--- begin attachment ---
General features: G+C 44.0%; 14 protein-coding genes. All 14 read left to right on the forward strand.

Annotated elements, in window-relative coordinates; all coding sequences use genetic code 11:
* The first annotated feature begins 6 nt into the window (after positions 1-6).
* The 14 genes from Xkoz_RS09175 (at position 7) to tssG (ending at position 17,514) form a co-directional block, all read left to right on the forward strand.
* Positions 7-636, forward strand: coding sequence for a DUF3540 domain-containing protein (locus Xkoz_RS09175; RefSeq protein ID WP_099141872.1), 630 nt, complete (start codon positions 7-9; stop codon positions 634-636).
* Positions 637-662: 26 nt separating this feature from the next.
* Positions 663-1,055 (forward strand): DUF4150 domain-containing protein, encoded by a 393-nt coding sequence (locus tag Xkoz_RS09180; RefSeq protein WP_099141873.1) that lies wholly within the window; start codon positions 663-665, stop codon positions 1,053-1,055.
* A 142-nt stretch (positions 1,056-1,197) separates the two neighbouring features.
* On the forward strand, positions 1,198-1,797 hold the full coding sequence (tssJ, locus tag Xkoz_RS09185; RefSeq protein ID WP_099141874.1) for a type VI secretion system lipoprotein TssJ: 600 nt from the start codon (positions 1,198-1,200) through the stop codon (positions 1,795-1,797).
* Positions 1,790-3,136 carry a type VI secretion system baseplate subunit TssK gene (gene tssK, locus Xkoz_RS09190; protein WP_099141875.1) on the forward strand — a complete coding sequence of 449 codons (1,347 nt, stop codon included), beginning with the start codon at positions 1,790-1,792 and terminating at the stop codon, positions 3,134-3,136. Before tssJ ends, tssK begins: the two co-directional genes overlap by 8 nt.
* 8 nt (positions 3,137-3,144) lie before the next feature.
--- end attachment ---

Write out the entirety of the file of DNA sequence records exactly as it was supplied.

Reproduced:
General features: G+C 44.0%; 14 protein-coding genes. All 14 read left to right on the forward strand.

Annotated elements, in window-relative coordinates; all coding sequences use genetic code 11:
* The first annotated feature begins 6 nt into the window (after positions 1-6).
* The 14 genes from Xkoz_RS09175 (at position 7) to tssG (ending at position 17,514) form a co-directional block, all read left to right on the forward strand.
* Positions 7-636, forward strand: coding sequence for a DUF3540 domain-containing protein (locus Xkoz_RS09175; RefSeq protein ID WP_099141872.1), 630 nt, complete (start codon positions 7-9; stop codon positions 634-636).
* Positions 637-662: 26 nt separating this feature from the next.
* Positions 663-1,055 (forward strand): DUF4150 domain-containing protein, encoded by a 393-nt coding sequence (locus tag Xkoz_RS09180; RefSeq protein WP_099141873.1) that lies wholly within the window; start codon positions 663-665, stop codon positions 1,053-1,055.
* A 142-nt stretch (positions 1,056-1,197) separates the two neighbouring features.
* On the forward strand, positions 1,198-1,797 hold the full coding sequence (tssJ, locus tag Xkoz_RS09185; RefSeq protein ID WP_099141874.1) for a type VI secretion system lipoprotein TssJ: 600 nt from the start codon (positions 1,198-1,200) through the stop codon (positions 1,795-1,797).
* Positions 1,790-3,136 carry a type VI secretion system baseplate subunit TssK gene (gene tssK, locus Xkoz_RS09190; protein WP_099141875.1) on the forward strand — a complete coding sequence of 449 codons (1,347 nt, stop codon included), beginning with the start codon at positions 1,790-1,792 and terminating at the stop codon, positions 3,134-3,136. Before tssJ ends, tssK begins: the two co-directional genes overlap by 8 nt.
* 8 nt (positions 3,137-3,144) lie before the next feature.